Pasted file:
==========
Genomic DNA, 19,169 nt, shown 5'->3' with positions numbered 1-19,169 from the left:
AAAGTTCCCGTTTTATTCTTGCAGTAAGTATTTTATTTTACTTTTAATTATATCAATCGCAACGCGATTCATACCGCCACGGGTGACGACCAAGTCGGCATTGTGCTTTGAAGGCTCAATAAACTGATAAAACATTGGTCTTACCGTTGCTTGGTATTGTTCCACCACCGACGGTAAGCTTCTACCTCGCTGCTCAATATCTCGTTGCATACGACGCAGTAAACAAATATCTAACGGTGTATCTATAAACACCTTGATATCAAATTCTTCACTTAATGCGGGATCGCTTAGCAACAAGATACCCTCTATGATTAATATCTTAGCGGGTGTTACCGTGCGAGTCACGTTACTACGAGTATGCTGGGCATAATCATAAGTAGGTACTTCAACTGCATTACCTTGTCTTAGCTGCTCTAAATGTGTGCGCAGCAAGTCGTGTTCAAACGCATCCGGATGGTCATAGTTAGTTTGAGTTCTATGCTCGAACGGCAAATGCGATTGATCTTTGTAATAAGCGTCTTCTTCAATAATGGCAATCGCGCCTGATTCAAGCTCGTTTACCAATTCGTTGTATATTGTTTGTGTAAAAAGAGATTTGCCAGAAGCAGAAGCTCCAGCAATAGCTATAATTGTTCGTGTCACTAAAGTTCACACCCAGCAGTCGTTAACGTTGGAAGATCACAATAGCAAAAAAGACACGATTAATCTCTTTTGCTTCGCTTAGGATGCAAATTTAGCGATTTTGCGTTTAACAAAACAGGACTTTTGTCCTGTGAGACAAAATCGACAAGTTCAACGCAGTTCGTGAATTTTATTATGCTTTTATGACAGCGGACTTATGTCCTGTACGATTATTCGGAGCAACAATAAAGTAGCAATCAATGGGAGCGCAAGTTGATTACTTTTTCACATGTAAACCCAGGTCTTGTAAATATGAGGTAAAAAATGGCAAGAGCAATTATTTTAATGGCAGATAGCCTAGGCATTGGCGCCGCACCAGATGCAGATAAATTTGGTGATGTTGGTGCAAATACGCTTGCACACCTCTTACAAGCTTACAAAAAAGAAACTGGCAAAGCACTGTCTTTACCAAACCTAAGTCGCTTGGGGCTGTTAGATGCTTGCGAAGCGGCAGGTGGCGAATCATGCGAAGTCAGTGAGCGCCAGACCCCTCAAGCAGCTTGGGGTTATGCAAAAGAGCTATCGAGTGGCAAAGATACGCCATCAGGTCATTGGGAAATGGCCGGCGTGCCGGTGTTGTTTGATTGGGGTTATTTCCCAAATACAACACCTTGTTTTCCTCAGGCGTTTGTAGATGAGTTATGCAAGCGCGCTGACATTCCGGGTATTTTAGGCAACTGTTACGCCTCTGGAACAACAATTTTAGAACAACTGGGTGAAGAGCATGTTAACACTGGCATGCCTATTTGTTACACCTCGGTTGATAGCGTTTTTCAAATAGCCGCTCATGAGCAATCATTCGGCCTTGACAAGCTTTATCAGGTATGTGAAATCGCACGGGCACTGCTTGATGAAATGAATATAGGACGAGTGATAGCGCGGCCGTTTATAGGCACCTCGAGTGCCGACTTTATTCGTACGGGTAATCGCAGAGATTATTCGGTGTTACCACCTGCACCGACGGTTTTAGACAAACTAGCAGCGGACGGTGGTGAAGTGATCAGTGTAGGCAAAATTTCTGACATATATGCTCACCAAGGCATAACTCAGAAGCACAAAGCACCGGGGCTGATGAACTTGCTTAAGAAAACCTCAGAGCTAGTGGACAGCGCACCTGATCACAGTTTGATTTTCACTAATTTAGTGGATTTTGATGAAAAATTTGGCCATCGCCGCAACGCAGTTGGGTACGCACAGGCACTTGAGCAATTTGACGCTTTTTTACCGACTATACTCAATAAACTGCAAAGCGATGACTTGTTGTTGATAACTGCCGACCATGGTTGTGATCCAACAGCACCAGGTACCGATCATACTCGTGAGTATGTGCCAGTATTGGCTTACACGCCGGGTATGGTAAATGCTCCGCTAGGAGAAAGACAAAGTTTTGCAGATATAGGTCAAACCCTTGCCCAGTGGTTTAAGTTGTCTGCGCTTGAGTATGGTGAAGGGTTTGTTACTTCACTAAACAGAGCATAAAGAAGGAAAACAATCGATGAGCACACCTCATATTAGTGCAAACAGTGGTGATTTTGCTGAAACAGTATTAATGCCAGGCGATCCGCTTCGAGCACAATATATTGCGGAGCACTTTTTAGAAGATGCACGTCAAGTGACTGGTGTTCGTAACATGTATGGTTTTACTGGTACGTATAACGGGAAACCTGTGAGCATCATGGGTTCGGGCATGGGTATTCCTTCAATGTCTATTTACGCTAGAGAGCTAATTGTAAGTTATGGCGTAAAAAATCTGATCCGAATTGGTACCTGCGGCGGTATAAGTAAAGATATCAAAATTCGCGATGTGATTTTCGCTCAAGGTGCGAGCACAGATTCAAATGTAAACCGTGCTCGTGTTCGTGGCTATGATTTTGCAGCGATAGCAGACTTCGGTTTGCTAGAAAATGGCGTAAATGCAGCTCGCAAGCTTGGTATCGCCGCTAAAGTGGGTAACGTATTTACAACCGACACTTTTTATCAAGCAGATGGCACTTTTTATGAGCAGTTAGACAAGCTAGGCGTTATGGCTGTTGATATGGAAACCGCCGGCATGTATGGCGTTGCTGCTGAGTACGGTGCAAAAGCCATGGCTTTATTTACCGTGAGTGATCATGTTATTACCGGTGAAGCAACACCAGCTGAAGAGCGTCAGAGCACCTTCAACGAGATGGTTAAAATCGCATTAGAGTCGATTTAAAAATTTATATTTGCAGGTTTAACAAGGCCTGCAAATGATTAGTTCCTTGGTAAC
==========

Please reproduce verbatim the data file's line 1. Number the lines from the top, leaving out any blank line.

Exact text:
Genomic DNA, 19,169 nt, shown 5'->3' with positions numbered 1-19,169 from the left: